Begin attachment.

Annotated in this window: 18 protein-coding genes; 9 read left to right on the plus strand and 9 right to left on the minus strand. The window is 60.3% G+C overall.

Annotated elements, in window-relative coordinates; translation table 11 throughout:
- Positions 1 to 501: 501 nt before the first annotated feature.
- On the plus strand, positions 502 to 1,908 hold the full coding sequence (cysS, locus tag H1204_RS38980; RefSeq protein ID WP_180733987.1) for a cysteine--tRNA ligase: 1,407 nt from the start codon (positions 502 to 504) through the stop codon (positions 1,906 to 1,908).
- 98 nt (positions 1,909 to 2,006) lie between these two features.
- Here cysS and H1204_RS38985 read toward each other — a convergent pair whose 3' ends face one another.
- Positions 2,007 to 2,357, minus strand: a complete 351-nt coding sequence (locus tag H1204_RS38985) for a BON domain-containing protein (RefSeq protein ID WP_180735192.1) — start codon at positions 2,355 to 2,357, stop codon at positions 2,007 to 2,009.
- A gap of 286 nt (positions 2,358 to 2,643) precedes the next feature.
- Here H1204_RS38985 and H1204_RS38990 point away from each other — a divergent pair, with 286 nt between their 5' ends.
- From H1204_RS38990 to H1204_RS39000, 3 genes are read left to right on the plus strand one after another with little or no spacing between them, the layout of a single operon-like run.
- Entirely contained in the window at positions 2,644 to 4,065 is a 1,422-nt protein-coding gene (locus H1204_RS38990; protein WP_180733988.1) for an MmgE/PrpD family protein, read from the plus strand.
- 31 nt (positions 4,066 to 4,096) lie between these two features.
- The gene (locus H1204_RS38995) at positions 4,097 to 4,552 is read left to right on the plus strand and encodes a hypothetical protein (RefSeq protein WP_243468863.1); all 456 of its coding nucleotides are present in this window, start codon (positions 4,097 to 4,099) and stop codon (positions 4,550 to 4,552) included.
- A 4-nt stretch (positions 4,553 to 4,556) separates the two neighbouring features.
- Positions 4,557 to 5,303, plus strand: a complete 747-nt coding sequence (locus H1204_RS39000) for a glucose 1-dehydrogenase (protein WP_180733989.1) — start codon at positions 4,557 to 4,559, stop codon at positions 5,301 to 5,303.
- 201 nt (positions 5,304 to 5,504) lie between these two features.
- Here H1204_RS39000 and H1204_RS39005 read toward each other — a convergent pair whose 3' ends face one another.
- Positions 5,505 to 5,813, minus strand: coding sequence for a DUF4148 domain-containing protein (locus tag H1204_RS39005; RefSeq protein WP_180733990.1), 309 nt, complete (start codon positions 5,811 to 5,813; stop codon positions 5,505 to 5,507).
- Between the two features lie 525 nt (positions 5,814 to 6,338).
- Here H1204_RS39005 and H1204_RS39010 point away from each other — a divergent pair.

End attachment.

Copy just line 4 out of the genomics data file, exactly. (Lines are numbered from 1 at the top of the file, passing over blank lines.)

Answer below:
- On the plus strand, positions 502 to 1,908 hold the full coding sequence (cysS, locus tag H1204_RS38980; RefSeq protein ID WP_180733987.1) for a cysteine--tRNA ligase: 1,407 nt from the start codon (positions 502 to 504) through the stop codon (positions 1,906 to 1,908).